A member of the Royals' Hall of Fame, White is one of six people (and three players) to have their number retired at Werner Park. He spent most of the 1973 season playing for the Omaha Royals while also making his Major League debut with the Kansas City Royals that season and playing 51 Major League games. In 86 games with Omaha, White batted .264/.341/.365 with 19 doubles to help anchor a lineup that also featured future Hall of Famer George Brett.
White spent his entire Major League career with Kansas City, earning All-Star honors five times and Gold Glove honors eight times over the course of his 18 seasons. In 1985, White helped lead Kansas City to the franchise's first World Series title while becoming the first second baseman since Jackie Robinson to bat cleanup in a World Series game. His best World Series performance game in Game 3, when he doubled, homered, and drove in three to give the Royals their first win of the series.
Willie Wilson (1977)
A member of the Royals Hall of Fame, Wilson played his lone season with Omaha in 1977, the year after he made his Major League debut as a September call-up from Double-A. Wilson tied for first on the 1977 Omaha Royals in games played (132), ranked second in hits (145) behind Clint Hurdle, and set a franchise record for steals (74) that would be broken just two seasons later by Germán Barranca (75). Wilson's 74 steals in 1977 were the most in Triple-A and the fifth-most in Minor League Baseball (Ricky Henderson led Minor League Baseball with 95 steals for Class A Modesto).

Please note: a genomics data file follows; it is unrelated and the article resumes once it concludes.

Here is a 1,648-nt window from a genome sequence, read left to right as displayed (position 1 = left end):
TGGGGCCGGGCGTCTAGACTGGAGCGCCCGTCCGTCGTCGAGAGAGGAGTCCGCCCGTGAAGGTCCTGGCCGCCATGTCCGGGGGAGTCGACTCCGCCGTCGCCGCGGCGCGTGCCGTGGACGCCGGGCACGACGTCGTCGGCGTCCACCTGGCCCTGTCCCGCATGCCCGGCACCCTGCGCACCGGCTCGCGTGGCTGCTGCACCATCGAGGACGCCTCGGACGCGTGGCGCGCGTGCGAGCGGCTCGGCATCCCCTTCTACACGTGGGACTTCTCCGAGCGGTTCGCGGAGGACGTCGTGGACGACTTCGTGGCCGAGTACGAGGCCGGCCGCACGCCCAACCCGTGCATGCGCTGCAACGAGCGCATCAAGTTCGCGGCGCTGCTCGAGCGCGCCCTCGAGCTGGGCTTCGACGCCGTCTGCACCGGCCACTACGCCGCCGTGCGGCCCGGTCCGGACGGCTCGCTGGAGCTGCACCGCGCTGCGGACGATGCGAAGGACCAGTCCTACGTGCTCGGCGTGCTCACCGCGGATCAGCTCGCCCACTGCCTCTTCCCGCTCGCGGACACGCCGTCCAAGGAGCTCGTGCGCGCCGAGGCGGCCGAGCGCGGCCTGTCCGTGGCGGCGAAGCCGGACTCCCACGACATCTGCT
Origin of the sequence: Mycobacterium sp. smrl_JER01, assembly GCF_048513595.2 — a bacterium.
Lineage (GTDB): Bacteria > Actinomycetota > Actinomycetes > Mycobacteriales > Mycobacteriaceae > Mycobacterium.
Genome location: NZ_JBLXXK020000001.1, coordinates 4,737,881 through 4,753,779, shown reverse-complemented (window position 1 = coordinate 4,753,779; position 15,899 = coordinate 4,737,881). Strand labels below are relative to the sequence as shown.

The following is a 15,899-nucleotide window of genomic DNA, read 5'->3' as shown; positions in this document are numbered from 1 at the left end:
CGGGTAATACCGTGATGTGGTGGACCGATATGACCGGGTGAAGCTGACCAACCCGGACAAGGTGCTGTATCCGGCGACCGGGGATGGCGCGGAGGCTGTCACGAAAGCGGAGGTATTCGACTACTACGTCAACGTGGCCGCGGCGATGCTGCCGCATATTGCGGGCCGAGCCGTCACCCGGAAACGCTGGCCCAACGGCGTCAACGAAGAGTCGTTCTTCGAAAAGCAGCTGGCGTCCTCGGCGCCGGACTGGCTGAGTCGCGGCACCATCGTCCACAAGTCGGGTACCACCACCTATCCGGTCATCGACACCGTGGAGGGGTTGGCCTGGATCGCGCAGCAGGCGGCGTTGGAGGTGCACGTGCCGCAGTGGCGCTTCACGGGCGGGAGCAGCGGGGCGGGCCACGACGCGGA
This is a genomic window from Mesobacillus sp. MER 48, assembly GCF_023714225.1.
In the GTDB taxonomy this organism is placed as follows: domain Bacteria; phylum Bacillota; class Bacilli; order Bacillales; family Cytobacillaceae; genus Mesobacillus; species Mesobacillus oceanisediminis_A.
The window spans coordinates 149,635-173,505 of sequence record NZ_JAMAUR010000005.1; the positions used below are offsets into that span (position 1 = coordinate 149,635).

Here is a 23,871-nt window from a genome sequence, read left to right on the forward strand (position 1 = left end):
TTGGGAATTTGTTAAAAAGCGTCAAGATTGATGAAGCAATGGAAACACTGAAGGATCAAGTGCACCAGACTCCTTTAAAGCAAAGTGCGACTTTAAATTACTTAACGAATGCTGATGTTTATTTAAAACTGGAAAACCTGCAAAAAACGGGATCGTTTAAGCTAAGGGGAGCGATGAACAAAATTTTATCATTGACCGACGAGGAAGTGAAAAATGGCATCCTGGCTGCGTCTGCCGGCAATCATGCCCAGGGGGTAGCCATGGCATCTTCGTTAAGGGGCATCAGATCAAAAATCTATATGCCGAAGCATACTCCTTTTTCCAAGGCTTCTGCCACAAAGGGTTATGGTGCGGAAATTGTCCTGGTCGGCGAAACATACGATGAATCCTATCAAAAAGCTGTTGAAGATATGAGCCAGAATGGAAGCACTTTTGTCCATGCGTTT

He went on to play a total of 15 seasons with Kansas City, earning All-Star honors in 1982 and 1983 and helping the Royals win the 1985 World Series by going 11-for-30 (.367) in the Fall Classic. One of the fastest players in the league, Wilson racked up 668 stolen bases in his career (12th all time) and led the league in triples five times. While he won the batting title with a .332 average in 1982, his best season came in 1980, when he hit .326/.357/.421 while leading the league in runs (133), hits (230), and triples (15). He also rapped 28 doubles and stole 79 bases in 1980 en route to finishing fourth in an American League MVP race won by George Brett.
Dwayne Hosey (1994-1995)
One of five players in franchise history to earn league MVP honors, Hosey posted one of the best all-around seasons in franchise history in 1994, his first of two seasons in Omaha.